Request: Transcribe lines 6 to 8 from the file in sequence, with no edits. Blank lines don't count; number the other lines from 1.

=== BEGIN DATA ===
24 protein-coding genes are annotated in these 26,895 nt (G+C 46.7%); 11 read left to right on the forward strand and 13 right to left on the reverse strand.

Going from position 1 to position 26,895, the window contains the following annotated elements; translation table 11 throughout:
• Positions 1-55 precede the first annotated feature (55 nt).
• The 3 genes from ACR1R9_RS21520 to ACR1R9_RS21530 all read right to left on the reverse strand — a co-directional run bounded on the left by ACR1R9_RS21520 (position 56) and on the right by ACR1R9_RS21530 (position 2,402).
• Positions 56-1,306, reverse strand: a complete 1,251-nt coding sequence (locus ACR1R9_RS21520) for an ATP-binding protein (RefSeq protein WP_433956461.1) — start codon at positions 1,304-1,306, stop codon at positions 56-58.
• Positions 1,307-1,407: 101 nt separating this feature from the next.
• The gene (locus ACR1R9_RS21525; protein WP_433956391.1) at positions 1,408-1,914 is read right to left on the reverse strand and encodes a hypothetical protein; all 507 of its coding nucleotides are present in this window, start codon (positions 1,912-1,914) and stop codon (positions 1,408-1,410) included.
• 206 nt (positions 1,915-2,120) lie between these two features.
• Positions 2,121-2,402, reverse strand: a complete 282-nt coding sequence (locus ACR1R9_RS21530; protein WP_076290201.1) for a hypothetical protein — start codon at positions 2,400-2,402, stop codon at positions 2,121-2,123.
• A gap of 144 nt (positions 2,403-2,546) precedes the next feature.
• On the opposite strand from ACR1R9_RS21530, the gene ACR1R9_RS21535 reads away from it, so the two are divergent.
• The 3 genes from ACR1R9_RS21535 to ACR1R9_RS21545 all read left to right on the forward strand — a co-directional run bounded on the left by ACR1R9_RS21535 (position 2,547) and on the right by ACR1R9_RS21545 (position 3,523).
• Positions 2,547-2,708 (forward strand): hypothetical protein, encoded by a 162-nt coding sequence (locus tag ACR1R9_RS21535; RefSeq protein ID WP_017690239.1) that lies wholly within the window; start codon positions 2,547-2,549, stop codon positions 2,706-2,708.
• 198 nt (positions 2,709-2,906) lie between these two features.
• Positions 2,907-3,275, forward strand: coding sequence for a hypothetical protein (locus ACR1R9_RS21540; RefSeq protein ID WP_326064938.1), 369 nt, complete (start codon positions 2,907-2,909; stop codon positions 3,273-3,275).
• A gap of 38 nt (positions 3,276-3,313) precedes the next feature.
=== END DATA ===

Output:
• Positions 1,307-1,407: 101 nt separating this feature from the next.
• The gene (locus ACR1R9_RS21525; protein WP_433956391.1) at positions 1,408-1,914 is read right to left on the reverse strand and encodes a hypothetical protein; all 507 of its coding nucleotides are present in this window, start codon (positions 1,912-1,914) and stop codon (positions 1,408-1,410) included.
• 206 nt (positions 1,915-2,120) lie between these two features.